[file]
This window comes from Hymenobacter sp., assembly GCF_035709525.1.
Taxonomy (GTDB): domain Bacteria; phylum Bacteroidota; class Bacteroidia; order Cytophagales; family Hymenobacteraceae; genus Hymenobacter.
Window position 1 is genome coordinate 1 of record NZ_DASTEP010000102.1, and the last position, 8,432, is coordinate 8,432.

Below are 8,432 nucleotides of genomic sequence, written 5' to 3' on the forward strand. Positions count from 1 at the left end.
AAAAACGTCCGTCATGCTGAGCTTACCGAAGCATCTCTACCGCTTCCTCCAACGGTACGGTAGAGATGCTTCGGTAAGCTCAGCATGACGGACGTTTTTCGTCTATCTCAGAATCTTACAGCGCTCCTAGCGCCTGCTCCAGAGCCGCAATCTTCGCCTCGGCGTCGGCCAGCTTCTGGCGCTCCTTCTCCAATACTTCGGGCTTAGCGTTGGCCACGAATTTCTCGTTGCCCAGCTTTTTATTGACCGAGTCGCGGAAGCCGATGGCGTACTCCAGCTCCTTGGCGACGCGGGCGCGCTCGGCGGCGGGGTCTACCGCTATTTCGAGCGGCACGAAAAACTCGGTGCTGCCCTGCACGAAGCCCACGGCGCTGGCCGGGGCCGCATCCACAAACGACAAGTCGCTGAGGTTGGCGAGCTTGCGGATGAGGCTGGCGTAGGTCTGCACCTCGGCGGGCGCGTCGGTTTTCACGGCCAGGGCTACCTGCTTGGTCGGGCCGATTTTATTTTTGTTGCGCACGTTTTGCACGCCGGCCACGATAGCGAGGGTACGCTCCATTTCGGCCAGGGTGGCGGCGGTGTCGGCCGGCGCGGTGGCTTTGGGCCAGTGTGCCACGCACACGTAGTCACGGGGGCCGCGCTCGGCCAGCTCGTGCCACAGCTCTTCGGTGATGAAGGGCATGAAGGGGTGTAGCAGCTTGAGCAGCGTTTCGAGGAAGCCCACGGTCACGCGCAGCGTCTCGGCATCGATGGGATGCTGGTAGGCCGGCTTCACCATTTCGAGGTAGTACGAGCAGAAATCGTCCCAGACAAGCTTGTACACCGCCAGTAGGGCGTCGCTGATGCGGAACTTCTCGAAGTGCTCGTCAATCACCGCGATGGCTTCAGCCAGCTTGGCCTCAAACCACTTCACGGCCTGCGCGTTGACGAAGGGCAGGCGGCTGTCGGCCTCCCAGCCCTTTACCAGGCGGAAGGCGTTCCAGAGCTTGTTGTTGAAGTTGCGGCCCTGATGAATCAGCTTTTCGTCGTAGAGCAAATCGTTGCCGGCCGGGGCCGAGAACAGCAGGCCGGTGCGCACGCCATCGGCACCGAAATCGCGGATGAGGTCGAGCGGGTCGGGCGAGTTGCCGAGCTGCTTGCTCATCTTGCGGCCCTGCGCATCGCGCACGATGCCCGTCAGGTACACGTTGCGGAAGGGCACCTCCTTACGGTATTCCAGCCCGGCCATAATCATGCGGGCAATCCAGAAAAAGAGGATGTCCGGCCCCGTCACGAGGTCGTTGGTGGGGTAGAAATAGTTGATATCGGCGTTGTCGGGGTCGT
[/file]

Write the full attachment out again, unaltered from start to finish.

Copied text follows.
This window comes from Hymenobacter sp., assembly GCF_035709525.1.
Taxonomy (GTDB): domain Bacteria; phylum Bacteroidota; class Bacteroidia; order Cytophagales; family Hymenobacteraceae; genus Hymenobacter.
Window position 1 is genome coordinate 1 of record NZ_DASTEP010000102.1, and the last position, 8,432, is coordinate 8,432.

Below are 8,432 nucleotides of genomic sequence, written 5' to 3' on the forward strand. Positions count from 1 at the left end.
AAAAACGTCCGTCATGCTGAGCTTACCGAAGCATCTCTACCGCTTCCTCCAACGGTACGGTAGAGATGCTTCGGTAAGCTCAGCATGACGGACGTTTTTCGTCTATCTCAGAATCTTACAGCGCTCCTAGCGCCTGCTCCAGAGCCGCAATCTTCGCCTCGGCGTCGGCCAGCTTCTGGCGCTCCTTCTCCAATACTTCGGGCTTAGCGTTGGCCACGAATTTCTCGTTGCCCAGCTTTTTATTGACCGAGTCGCGGAAGCCGATGGCGTACTCCAGCTCCTTGGCGACGCGGGCGCGCTCGGCGGCGGGGTCTACCGCTATTTCGAGCGGCACGAAAAACTCGGTGCTGCCCTGCACGAAGCCCACGGCGCTGGCCGGGGCCGCATCCACAAACGACAAGTCGCTGAGGTTGGCGAGCTTGCGGATGAGGCTGGCGTAGGTCTGCACCTCGGCGGGCGCGTCGGTTTTCACGGCCAGGGCTACCTGCTTGGTCGGGCCGATTTTATTTTTGTTGCGCACGTTTTGCACGCCGGCCACGATAGCGAGGGTACGCTCCATTTCGGCCAGGGTGGCGGCGGTGTCGGCCGGCGCGGTGGCTTTGGGCCAGTGTGCCACGCACACGTAGTCACGGGGGCCGCGCTCGGCCAGCTCGTGCCACAGCTCTTCGGTGATGAAGGGCATGAAGGGGTGTAGCAGCTTGAGCAGCGTTTCGAGGAAGCCCACGGTCACGCGCAGCGTCTCGGCATCGATGGGATGCTGGTAGGCCGGCTTCACCATTTCGAGGTAGTACGAGCAGAAATCGTCCCAGACAAGCTTGTACACCGCCAGTAGGGCGTCGCTGATGCGGAACTTCTCGAAGTGCTCGTCAATCACCGCGATGGCTTCAGCCAGCTTGGCCTCAAACCACTTCACGGCCTGCGCGTTGACGAAGGGCAGGCGGCTGTCGGCCTCCCAGCCCTTTACCAGGCGGAAGGCGTTCCAGAGCTTGTTGTTGAAGTTGCGGCCCTGATGAATCAGCTTTTCGTCGTAGAGCAAATCGTTGCCGGCCGGGGCCGAGAACAGCAGGCCGGTGCGCACGCCATCGGCACCGAAATCGCGGATGAGGTCGAGCGGGTCGGGCGAGTTGCCGAGCTGCTTGCTCATCTTGCGGCCCTGCGCATCGCGCACGATGCCCGTCAGGTACACGTTGCGGAAGGGCACCTCCTTACGGTATTCCAGCCCGGCCATAATCATGCGGGCAATCCAGAAAAAGAGGATGTCCGGCCCCGTCACGAGGTCGTTGGTGGGGTAGAAATAGTTGATATCGGCGTTGTCGGGGTCGT